In the SVI-JW parametrization, we have

$$ w(k; a, b, \rho, m, \sigma) = a + b \left [ \rho(k-m) + \sqrt{(k-m)^{2} + \sigma^{2}} \right ] $$

Which gives us

$$ \begin{align*} \sigma_{BS}(k) &= \frac{1}{\sqrt{t}}\sqrt{a + b \left [ \rho(k-m) + \sqrt{(k-m)^{2} + \sigma^{2}} \right ]} \\ \\ \\ \frac{\partial \sigma_{BS}}{\partial k} &= \frac{b\left [\rho + \frac{(k - m)}{\sqrt{(k-m)^{2} + v^2}}\right ]}{2\sqrt{t}\sqrt{a + b \left [ \rho(k-m) + \sqrt{(k-m)^{2} + \sigma^{2}} \right ]}} \end{align*} $$

We can evaluate ATM variance $v_{t}$ by setting $k=0$ in $w(k; a, b, \rho, m, \sigma)$, we can evaluate ATM skew $\psi_{t}$ by evaluating $\frac{\partial \sigma_{BS}}{\partial k}|_{k=0}$ and we can evaluate minimum implied variance $\tilde{v}_{t}$ by setting $\frac{\partial \sigma_{BS}}{\partial k} = 0$ and plugging $k$ into $w(k)$.

How can we find the put and call slopes $p_{t}$ and $c_{t}$? I assumed it would be the limit of the variance $\frac{w(k)}{t}$ when $k \rightarrow \pm \infty$ but this gives me $\frac{b}{\sqrt{t}}(\rho \pm 1)$ which does not match Gatheral's results in his original paper.

Link to original paper Arbitrage-free SVI volatility surfaces by Jim Gatheral, Antoine Jacquier here.


1 Answer 1


$(p_t,c_t)$ are respectively related to the put/call slopes of the total implied variance, not variance $$ w(k,t)=\sigma^2(k,t) t $$

Under SVI $$ w(k) = a + b \left(\rho(k-m) + \sqrt{(k-m)^2 + \sigma^2} \right) $$ such that $$ \frac{\partial w}{\partial k}(k) = b \left( \rho + \frac{k-m}{\sqrt{(k-m)^2+\sigma^2}} \right) $$ and $$ \lim_{k \to \pm \infty} \frac{\partial w}{\partial k}(k) = b \left( \rho \pm 1 \right) $$ (see also here end of p.5)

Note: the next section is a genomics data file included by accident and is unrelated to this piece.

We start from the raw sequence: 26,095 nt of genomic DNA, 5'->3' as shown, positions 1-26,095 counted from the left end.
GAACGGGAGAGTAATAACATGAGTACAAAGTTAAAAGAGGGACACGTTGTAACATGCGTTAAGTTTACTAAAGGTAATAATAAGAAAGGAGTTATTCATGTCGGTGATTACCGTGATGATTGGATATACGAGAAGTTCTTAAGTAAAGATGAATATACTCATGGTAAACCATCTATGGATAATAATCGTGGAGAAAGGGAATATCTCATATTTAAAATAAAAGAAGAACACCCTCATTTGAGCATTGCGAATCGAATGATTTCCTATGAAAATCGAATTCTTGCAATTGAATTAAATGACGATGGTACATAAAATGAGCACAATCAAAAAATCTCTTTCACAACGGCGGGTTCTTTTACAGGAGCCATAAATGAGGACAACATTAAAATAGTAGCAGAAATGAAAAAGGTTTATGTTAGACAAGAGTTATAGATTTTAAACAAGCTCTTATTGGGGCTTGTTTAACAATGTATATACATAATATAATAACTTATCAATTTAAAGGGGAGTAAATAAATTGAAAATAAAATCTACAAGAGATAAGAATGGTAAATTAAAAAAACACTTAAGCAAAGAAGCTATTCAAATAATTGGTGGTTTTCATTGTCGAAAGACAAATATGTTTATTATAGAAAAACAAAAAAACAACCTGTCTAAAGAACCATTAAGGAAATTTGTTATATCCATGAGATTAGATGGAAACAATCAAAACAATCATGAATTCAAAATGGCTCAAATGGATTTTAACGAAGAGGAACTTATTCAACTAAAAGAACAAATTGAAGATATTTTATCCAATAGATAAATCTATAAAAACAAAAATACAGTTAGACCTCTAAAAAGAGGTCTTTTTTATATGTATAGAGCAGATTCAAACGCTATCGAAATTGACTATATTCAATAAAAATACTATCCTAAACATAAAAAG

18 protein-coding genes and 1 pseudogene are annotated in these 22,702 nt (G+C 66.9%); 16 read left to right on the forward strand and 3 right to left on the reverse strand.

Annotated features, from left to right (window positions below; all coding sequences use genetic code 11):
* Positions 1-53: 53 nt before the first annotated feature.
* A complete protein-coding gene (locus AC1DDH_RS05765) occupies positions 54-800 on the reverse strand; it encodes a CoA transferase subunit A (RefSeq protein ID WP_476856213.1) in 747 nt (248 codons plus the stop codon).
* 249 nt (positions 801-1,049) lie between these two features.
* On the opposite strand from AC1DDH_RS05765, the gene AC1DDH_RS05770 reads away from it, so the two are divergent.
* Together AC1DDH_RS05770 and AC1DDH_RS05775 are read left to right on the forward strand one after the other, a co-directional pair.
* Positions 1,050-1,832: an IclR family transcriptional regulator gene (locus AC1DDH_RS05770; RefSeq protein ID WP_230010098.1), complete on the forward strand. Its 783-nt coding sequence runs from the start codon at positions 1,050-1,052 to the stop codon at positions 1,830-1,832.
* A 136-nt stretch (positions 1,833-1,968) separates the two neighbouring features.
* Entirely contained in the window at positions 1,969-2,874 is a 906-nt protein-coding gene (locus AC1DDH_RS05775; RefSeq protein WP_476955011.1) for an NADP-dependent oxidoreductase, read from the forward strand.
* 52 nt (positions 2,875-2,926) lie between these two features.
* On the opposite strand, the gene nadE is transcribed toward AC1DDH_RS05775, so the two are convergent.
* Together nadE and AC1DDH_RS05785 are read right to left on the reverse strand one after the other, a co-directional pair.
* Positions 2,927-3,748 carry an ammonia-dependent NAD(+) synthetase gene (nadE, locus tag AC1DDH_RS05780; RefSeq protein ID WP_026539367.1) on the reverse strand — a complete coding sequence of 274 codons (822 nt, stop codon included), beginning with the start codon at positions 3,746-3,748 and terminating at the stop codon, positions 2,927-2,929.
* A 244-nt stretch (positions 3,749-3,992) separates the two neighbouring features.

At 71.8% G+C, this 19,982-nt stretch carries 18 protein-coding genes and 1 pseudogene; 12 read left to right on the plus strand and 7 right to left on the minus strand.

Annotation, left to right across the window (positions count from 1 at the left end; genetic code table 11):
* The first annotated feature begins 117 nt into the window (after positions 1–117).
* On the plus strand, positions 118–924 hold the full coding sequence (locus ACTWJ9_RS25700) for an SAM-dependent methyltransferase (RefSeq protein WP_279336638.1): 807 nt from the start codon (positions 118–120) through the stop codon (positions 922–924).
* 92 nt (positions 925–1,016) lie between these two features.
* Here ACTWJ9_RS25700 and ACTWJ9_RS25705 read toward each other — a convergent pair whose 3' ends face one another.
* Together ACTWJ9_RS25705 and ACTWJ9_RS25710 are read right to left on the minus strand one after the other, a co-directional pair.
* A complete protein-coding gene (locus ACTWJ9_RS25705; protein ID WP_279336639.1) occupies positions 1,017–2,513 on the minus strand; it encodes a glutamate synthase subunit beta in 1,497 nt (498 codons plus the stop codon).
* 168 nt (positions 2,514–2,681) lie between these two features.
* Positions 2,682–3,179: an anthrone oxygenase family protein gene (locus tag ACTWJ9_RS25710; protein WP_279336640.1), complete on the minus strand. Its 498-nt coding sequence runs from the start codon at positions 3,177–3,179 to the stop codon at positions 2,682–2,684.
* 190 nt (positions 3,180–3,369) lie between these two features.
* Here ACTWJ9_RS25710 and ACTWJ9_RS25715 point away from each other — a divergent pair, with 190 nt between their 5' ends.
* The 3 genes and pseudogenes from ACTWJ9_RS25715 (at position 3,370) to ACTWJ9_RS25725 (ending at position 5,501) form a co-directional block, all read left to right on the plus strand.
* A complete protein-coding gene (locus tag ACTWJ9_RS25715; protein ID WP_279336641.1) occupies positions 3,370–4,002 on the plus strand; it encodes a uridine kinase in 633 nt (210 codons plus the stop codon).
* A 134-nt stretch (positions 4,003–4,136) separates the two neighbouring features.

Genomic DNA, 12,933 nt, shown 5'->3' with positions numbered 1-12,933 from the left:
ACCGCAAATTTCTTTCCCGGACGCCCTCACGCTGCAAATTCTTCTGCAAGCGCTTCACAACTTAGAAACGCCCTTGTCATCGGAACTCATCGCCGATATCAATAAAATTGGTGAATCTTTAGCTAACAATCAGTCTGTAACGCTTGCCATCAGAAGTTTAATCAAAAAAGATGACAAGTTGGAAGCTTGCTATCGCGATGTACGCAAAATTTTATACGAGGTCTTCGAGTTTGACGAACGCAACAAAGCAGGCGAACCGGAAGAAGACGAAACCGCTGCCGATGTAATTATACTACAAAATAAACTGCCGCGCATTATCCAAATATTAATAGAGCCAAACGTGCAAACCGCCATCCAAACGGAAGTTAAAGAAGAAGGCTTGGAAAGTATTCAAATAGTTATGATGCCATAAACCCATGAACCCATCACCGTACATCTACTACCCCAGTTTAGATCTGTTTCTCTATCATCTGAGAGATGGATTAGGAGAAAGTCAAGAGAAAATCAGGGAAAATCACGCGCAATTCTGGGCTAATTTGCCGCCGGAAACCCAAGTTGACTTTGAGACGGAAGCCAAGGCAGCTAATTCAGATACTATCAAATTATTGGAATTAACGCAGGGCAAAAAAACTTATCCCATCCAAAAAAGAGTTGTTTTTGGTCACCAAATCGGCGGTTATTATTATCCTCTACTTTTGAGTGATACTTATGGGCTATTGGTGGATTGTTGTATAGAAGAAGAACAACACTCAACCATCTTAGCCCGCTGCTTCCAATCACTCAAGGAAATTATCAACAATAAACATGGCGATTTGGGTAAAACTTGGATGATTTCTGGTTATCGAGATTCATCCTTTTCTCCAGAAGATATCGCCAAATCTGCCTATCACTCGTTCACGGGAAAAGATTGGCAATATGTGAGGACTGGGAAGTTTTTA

Now, remembering should you define: $$ p_t := \frac{1}{\sqrt{w_t}} b (1-\rho) $$ $$ c_t := \frac{1}{\sqrt{w_t}} b (1+\rho) $$ with $w_t$ the ATMF total implied variance ($w_t = v_t t$ in the JW space) then you have that indeed:

  • $p_t$ is proportional to the opposite of the put slope of total implied variance and is expected to be positive (because $w_t$ and $b$ are positive)
  • $c_t$ is proportional to the call slope of total implied variance and is expected to be positive (because $w_t$ and $b$ are positive)
  • $\begingroup$ However the original paper has definitions for ($c_{t}$, $p_{t}$) of $\frac{b}{\sqrt{w_{t}}} (1 \pm \rho)$ where $w_{t} = w(0, t)$. Where is the $\frac{1}{\sqrt{w_{t}}}$ term coming from? And why is the sign different for $p_{t}$? $\endgroup$
    – Ruse
    Commented Sep 28, 2020 at 12:09
  • $\begingroup$ Hi, I've edited my answer to make it clearer. The term $1/\sqrt{w_t}$ is basically a scaling term. And indeed, $p_t \propto -\text{put slope}$ and $c_t \propto +\text{call slope}$. $\endgroup$
    – Quantuple
    Commented Sep 28, 2020 at 12:29

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